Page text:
SPRINGFIELD, Ill. (WCIA) – A new poll conducted by WCIA, The Hill, and Emerson College shows a majority of voters support the Amendment 1, better known as the “Workers’ Rights Amendment.” 

But it is still not enough to hit the 60% threshold needed for the measure to pass. The amendment can also pass without 60% voting in favor. If a simple majority of all of the ballots cast in the election – including ones where no vote was cast on the amendment – then it will still pass. 

The amendment would enshrine the right to collectively bargain and organize, and negotiate hours, wages and working conditions in the Illinois Constitution.

According to the poll, 53.7% of voters plan to vote yes on the amendment, 29.8% said they plan to vote no, while 16.4% said they’re undecided.

If passed, the measure would prevent the state from passing right to work laws, or other laws that would hamper unions.

Both supporters and opponents of the amendment said they aren’t surprised by the poll results. 

The AFL-CIO, one of the largest unions in the state, believes the amendment is vital to protecting unions in Illinois.

“Workers right now are really excited about the opportunity to go to the polls, and vote for themselves, vote for workers and worker’s rights in Illinois,” Pat Devaney, the secretary treasurer of the AFL-CIO, said.

Illinois Chamber of Commerce president and CEO Todd Maisch said Illinois doesn’t need the amendment because federal protections that guarantee workers these rights already exist.

“They have federally guaranteed workers rights, and they will continue to have them whether this fails or passes,” Maisch said. “So that is completely subterfuge.”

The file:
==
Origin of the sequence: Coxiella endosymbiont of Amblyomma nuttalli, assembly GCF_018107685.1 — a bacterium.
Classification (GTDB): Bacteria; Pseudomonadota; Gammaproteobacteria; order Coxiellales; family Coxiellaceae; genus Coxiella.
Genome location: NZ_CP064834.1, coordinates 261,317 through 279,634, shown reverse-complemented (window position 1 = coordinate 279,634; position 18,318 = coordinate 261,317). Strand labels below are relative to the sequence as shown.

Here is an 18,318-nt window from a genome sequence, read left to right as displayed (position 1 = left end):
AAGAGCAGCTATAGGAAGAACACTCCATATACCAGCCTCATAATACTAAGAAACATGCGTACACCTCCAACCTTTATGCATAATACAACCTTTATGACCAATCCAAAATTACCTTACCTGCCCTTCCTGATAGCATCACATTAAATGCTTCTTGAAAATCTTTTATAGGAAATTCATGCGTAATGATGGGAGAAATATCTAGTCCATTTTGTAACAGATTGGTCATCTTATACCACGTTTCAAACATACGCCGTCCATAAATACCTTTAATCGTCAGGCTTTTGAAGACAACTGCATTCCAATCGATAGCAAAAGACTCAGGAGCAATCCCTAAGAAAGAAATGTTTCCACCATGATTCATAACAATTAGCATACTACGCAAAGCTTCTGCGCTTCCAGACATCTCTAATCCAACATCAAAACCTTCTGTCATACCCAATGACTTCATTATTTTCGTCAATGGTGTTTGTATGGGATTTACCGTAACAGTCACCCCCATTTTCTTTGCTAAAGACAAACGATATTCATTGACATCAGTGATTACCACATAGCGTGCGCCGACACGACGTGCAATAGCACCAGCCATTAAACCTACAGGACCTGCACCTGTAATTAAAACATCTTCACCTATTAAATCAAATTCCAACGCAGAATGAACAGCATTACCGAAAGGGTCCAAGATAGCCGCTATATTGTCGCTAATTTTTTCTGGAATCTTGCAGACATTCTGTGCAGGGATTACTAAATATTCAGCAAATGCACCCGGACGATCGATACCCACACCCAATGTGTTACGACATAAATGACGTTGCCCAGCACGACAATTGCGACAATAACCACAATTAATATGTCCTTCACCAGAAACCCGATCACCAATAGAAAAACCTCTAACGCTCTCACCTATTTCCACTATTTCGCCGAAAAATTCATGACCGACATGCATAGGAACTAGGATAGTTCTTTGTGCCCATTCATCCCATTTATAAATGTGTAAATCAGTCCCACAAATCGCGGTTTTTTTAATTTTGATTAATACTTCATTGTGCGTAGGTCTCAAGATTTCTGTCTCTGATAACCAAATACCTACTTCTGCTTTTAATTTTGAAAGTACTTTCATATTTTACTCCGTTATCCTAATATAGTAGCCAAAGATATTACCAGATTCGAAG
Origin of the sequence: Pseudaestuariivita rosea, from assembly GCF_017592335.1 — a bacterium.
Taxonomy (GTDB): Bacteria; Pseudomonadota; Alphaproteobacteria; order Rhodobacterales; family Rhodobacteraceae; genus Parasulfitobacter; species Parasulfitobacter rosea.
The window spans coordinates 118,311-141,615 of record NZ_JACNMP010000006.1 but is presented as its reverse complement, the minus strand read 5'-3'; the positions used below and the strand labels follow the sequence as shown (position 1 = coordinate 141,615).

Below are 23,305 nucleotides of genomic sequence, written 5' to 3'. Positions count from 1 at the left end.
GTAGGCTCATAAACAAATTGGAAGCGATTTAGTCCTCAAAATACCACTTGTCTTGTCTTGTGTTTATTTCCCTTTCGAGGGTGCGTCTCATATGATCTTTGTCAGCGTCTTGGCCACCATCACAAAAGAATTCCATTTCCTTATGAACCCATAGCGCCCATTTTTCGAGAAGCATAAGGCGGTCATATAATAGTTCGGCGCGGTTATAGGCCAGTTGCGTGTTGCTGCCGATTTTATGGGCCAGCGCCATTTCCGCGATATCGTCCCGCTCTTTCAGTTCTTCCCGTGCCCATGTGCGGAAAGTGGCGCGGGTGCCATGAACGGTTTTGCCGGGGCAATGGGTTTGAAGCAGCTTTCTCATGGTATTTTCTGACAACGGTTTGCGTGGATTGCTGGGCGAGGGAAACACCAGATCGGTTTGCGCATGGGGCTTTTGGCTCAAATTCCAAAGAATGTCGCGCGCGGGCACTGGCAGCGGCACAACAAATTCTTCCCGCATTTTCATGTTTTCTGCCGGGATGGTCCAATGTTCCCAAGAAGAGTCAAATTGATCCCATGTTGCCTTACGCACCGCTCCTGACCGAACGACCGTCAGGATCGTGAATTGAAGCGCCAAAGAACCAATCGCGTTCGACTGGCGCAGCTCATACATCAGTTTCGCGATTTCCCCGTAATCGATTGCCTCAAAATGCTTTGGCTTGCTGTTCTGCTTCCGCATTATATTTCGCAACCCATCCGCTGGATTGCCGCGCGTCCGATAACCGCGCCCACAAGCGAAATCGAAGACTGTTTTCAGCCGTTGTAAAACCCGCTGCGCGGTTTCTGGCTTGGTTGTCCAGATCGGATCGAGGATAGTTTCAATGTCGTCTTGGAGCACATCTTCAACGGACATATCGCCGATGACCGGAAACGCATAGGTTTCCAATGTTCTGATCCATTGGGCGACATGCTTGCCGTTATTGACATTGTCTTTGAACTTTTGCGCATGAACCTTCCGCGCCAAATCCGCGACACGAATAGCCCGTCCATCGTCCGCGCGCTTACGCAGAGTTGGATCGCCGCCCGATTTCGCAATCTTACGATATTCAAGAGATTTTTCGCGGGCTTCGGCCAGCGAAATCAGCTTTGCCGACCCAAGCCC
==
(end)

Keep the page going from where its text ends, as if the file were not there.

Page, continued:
Maisch also argued that if the amendments passes, it could raise property taxes

“[It] sets the stage for a constitutional amendment that will allow for the striking down of existing laws that limit the increases in property taxes,” Maisch said.

Maisch said that’s because the amendment is not just focused on negotiating wages, but also about the source of the wages. He echoed arguments from opponents that it would lead to higher property taxes. 

The logic is that teacher’s unions would be able to go further than just argue for higher salaries. Maisch believes the amendment would allow unions to argue for higher property taxes so that districts would have more money to give to teachers. 

“Property taxes that are already way, way too high, escalate even further,” Maisch said. 

But Devaney called opponents of the amendment “desperate” adding that they are spreading false information about the measure to sway workers to “vote against their own self interest.”

“They can’t tell people what the real agenda is, and opposing this means that they’re against giving workers a voice, they’re against giving workers a seat at the table to negotiate over better pay, safer working conditions,” Devaney said. “They’d like to see pay suppressed. They want to take shortcuts to lessen safety in workplaces.”

Devaney said it’s important that the amendment passes to protect worker’s rights for the future.

“When you look at what we fought for and have been able to achieve in Illinois in terms of giving workers rights to a safer workplace, the ability to negotiate over pay, to protect that for future generations, our children, our grandchildren, is really important to working people,” Devaney said.

The poll also shows young voters support the amendment more than middle aged demographics. For voters ages 18 to 34, 80% said they will vote “yes” for the amendment. About 45% of voters between 35 and 64 years old said they would vote for it as well, and 55% of voters 65 and up will also support the measure.